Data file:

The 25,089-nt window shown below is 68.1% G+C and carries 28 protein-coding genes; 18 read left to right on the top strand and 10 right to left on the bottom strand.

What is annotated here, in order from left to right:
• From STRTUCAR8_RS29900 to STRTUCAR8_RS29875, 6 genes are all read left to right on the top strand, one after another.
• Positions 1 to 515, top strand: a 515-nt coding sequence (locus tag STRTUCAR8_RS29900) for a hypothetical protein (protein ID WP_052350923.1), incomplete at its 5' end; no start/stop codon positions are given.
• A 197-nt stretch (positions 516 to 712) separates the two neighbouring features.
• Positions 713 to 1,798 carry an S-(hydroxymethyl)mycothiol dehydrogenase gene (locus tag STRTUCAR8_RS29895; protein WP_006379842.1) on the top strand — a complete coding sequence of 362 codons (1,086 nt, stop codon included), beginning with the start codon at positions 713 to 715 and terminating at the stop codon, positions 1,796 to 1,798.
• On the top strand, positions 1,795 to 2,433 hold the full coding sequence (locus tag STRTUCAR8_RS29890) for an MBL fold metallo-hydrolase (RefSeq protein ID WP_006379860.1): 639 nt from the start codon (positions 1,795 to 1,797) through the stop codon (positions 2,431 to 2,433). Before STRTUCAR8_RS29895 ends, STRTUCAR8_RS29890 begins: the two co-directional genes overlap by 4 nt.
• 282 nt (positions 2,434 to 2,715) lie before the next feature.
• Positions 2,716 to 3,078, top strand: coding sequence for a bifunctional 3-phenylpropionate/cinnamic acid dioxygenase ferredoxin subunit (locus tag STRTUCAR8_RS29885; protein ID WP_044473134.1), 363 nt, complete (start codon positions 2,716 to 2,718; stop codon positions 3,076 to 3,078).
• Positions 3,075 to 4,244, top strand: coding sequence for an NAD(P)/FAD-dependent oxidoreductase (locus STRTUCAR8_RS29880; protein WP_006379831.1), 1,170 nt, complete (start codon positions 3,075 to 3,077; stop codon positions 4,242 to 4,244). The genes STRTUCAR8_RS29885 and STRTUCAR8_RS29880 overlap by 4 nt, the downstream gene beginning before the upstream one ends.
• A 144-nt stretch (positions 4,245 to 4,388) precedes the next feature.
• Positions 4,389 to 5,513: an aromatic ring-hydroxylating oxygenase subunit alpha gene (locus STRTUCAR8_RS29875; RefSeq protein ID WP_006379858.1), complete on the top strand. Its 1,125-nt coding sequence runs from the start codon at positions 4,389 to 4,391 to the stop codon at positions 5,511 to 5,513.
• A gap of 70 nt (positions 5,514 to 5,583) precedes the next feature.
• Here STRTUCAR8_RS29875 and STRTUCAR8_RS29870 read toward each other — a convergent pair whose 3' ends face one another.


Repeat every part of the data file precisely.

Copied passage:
The 25,089-nt window shown below is 68.1% G+C and carries 28 protein-coding genes; 18 read left to right on the top strand and 10 right to left on the bottom strand.

What is annotated here, in order from left to right:
• From STRTUCAR8_RS29900 to STRTUCAR8_RS29875, 6 genes are all read left to right on the top strand, one after another.
• Positions 1 to 515, top strand: a 515-nt coding sequence (locus tag STRTUCAR8_RS29900) for a hypothetical protein (protein ID WP_052350923.1), incomplete at its 5' end; no start/stop codon positions are given.
• A 197-nt stretch (positions 516 to 712) separates the two neighbouring features.
• Positions 713 to 1,798 carry an S-(hydroxymethyl)mycothiol dehydrogenase gene (locus tag STRTUCAR8_RS29895; protein WP_006379842.1) on the top strand — a complete coding sequence of 362 codons (1,086 nt, stop codon included), beginning with the start codon at positions 713 to 715 and terminating at the stop codon, positions 1,796 to 1,798.
• On the top strand, positions 1,795 to 2,433 hold the full coding sequence (locus tag STRTUCAR8_RS29890) for an MBL fold metallo-hydrolase (RefSeq protein ID WP_006379860.1): 639 nt from the start codon (positions 1,795 to 1,797) through the stop codon (positions 2,431 to 2,433). Before STRTUCAR8_RS29895 ends, STRTUCAR8_RS29890 begins: the two co-directional genes overlap by 4 nt.
• 282 nt (positions 2,434 to 2,715) lie before the next feature.
• Positions 2,716 to 3,078, top strand: coding sequence for a bifunctional 3-phenylpropionate/cinnamic acid dioxygenase ferredoxin subunit (locus tag STRTUCAR8_RS29885; protein ID WP_044473134.1), 363 nt, complete (start codon positions 2,716 to 2,718; stop codon positions 3,076 to 3,078).
• Positions 3,075 to 4,244, top strand: coding sequence for an NAD(P)/FAD-dependent oxidoreductase (locus STRTUCAR8_RS29880; protein WP_006379831.1), 1,170 nt, complete (start codon positions 3,075 to 3,077; stop codon positions 4,242 to 4,244). The genes STRTUCAR8_RS29885 and STRTUCAR8_RS29880 overlap by 4 nt, the downstream gene beginning before the upstream one ends.
• A 144-nt stretch (positions 4,245 to 4,388) precedes the next feature.
• Positions 4,389 to 5,513: an aromatic ring-hydroxylating oxygenase subunit alpha gene (locus STRTUCAR8_RS29875; RefSeq protein ID WP_006379858.1), complete on the top strand. Its 1,125-nt coding sequence runs from the start codon at positions 4,389 to 4,391 to the stop codon at positions 5,511 to 5,513.
• A gap of 70 nt (positions 5,514 to 5,583) precedes the next feature.
• Here STRTUCAR8_RS29875 and STRTUCAR8_RS29870 read toward each other — a convergent pair whose 3' ends face one another.